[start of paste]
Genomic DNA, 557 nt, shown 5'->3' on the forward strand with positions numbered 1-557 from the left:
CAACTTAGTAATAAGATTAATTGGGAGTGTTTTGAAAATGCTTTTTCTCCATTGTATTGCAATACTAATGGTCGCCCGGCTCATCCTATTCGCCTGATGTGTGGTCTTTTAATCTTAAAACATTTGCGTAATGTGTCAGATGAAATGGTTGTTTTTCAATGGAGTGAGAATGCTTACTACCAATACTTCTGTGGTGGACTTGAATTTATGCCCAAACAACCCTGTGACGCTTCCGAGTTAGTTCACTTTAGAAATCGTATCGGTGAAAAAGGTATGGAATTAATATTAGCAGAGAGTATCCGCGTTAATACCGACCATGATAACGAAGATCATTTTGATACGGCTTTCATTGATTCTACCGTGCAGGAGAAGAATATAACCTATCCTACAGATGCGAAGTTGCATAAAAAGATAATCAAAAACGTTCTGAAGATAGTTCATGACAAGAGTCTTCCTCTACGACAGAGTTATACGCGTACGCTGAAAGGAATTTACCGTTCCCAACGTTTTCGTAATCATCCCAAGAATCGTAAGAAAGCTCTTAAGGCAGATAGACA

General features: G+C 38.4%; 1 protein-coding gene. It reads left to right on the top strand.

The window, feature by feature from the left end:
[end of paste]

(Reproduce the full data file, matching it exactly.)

Genomic DNA, 557 nt, shown 5'->3' on the forward strand with positions numbered 1-557 from the left:
CAACTTAGTAATAAGATTAATTGGGAGTGTTTTGAAAATGCTTTTTCTCCATTGTATTGCAATACTAATGGTCGCCCGGCTCATCCTATTCGCCTGATGTGTGGTCTTTTAATCTTAAAACATTTGCGTAATGTGTCAGATGAAATGGTTGTTTTTCAATGGAGTGAGAATGCTTACTACCAATACTTCTGTGGTGGACTTGAATTTATGCCCAAACAACCCTGTGACGCTTCCGAGTTAGTTCACTTTAGAAATCGTATCGGTGAAAAAGGTATGGAATTAATATTAGCAGAGAGTATCCGCGTTAATACCGACCATGATAACGAAGATCATTTTGATACGGCTTTCATTGATTCTACCGTGCAGGAGAAGAATATAACCTATCCTACAGATGCGAAGTTGCATAAAAAGATAATCAAAAACGTTCTGAAGATAGTTCATGACAAGAGTCTTCCTCTACGACAGAGTTATACGCGTACGCTGAAAGGAATTTACCGTTCCCAACGTTTTCGTAATCATCCCAAGAATCGTAAGAAAGCTCTTAAGGCAGATAGACA

General features: G+C 38.4%; 1 protein-coding gene. It reads left to right on the top strand.

The window, feature by feature from the left end: